It was determined to bring him out longer ropes were needed. Some of the rescuers knew the power plant had longer ropes and Huntington power plant provided the needed ropes for the rescue. Ken Eley went down the ropes and a support group stayed on top to pull the others back out of the canyon.
Justin was secured in the rescue basket and raised out of the canyon. They would progress 10-15 feet and then the rigs would have to be rerigged and the slow process would start over again. Eley attended Justin as he was guided up out of the canyon. In addition to being an EMT, Eley is a rope rescue technician. Eley said, "Justin was alert when we were bringing him up. His leg was a real problem, but he had food and water down there and he was a little cold and hypothermic. He was covered with a blanket and was scared, but OK."
Life Flight had been contacted and was waiting at the top for Justin to be pulled out. He was taken to a trauma unit at a Salt Lake hospital where he spent 90 days and ended up losing his lower leg from the ordeal.
After Justin had been taken care of the rescuers spent some time pulling the team from the bottom of the canyon which was a labor extensive process.
Emery County Sheriff LaMar Guymon said, "I can't say enough about our search and rescue team. They are a volunteer team strictly unpaid and they are constantly putting their lives at risk for others. We participate in more than 100 rescues in our area each year of various types. We rescue those who get into problems by accident or inexperience and unfortunate circumstances. People might encounter sudden weather changes or sometimes just a lack of common sense puts them in dangerous situations. Our rescue team will respond willingly no matter what the situation. They sometimes find themselves in dangerous situations that you can't train for, training and experience comes as they perform the needed rescues. They are a capable and confident group which performs in emergency situations by whatever means they have at their disposal.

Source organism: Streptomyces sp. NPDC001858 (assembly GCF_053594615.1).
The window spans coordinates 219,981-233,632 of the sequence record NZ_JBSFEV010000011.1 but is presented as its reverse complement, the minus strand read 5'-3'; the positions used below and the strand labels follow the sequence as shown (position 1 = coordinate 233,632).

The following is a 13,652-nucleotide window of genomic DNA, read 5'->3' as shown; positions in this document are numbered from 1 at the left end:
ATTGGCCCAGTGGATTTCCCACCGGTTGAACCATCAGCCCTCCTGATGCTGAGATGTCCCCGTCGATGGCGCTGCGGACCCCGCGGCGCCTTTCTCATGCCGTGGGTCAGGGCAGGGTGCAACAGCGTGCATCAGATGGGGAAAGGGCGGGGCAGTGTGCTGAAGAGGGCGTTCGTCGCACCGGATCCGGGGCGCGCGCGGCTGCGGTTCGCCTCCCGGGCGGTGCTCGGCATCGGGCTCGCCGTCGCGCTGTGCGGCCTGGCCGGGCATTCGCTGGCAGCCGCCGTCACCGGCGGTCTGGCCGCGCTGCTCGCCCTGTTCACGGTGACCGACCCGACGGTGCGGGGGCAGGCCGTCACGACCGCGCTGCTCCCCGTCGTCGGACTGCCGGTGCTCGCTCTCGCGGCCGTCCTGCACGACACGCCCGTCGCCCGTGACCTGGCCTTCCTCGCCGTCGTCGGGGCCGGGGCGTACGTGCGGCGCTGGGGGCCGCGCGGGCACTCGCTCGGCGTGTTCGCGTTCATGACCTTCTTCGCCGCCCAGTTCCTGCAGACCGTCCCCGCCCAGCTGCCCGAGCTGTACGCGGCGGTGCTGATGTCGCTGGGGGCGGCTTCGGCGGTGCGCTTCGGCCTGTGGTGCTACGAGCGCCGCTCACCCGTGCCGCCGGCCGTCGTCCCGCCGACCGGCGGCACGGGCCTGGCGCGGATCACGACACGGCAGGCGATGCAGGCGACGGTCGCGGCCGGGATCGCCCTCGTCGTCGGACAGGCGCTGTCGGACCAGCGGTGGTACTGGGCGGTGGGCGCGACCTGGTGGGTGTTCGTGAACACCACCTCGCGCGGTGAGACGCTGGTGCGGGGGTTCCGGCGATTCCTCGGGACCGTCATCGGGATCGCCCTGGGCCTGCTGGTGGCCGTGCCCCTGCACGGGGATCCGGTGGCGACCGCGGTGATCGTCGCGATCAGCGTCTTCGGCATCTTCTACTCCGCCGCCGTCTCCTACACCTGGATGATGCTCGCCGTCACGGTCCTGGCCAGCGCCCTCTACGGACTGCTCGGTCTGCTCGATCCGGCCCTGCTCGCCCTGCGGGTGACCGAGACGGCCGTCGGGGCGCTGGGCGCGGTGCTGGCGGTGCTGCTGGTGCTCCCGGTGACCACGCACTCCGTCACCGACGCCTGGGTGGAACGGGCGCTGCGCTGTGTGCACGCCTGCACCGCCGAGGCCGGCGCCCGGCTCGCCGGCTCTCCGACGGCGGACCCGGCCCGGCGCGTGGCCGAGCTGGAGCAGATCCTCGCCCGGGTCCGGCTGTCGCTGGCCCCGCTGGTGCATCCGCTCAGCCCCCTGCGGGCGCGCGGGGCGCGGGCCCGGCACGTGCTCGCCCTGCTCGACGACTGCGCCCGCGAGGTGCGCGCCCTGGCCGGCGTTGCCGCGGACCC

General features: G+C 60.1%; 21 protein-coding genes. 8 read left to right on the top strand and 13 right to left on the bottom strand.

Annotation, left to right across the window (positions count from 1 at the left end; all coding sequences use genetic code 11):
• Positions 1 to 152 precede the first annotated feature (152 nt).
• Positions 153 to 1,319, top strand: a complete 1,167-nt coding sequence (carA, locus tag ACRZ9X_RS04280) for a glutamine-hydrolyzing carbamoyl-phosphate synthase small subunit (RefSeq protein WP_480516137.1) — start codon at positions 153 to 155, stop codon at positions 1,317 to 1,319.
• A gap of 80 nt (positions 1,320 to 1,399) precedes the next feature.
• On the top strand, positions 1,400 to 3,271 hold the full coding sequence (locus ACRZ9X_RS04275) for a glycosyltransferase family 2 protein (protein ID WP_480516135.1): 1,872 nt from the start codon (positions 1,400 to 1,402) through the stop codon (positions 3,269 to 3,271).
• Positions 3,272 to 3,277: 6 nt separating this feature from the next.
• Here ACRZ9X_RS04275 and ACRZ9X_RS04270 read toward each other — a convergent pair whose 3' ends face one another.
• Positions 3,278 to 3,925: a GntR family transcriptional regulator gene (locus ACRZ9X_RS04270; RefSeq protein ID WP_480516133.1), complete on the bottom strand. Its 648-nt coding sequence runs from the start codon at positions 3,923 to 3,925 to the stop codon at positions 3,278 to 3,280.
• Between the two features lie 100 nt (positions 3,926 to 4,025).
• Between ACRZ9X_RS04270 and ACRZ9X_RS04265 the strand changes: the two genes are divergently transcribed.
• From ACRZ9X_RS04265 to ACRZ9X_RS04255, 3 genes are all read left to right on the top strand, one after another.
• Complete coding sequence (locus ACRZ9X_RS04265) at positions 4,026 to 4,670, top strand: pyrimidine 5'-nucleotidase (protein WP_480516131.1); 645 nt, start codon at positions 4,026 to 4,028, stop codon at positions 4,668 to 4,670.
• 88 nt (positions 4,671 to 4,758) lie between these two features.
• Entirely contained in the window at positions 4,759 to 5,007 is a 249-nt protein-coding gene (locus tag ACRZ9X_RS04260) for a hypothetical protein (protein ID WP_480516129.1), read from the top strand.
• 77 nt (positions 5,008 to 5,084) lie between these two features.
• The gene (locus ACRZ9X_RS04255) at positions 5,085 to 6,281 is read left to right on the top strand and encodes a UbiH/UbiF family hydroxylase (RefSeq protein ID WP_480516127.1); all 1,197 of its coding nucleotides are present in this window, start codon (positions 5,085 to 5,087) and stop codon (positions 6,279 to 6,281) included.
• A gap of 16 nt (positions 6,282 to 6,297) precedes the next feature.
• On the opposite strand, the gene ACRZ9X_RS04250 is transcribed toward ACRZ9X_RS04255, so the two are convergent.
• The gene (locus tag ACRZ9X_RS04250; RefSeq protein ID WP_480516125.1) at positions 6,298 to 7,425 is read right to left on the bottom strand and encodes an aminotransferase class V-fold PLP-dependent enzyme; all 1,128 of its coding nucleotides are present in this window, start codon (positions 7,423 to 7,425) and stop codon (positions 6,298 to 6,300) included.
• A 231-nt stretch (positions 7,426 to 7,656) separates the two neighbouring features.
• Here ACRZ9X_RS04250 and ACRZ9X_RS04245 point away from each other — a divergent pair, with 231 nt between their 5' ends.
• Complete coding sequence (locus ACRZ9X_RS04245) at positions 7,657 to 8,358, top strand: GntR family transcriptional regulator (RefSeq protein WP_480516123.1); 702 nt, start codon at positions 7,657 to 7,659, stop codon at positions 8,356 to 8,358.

"In the Harris rescue they knew their ropes weren't adequate and they knew the power plant had rescue ropes and they were willing to let us use them. Many of the search and rescue team members are PacifiCorp employees who also receive search and rescue training at work through their jobs.
"These volunteers are beneficial to the citizens of Emery County and the visitors here," said Sheriff Guymon.
Search and rescue commander, Les Thompson said there are no bells, whistles and sirens when they go out into the dead of night to do their jobs. They just go and do it with little thanks. A lot of those people rescued don't realize the rescuers aren't paid employees and are volunteering their own time and resources to come to their aid.
Eley said, "Everyone brings an expertise to our rescue team. Some people know the desert, others the mountains."
Thompson said, "The Harris rescue really increased the awareness for the equipment that we need to do our job. We've been on a lot of searches much worse than this one. We just get the job done. Our sheriff's office is really good to make sure we get the equipment we need. We have an equipment trailer with everything in it and 4-wheelers, food and water ready to go at a moment's notice. We're usually not called out until people have already been searching all day and we're called out at night as a last effort. It's best to involve us early on so we can put searchers out before the situation becomes extreme."
The program, "I Shouldn't Be Alive: Nightmare Canyon" will air on the Discovery Channel on Nov. 10 at 10 p.m., Nov, 11 at 2 a.m., Nov. 23 at 9 p.m. and Nov. 24 at 1 a.m. These times are eastern time.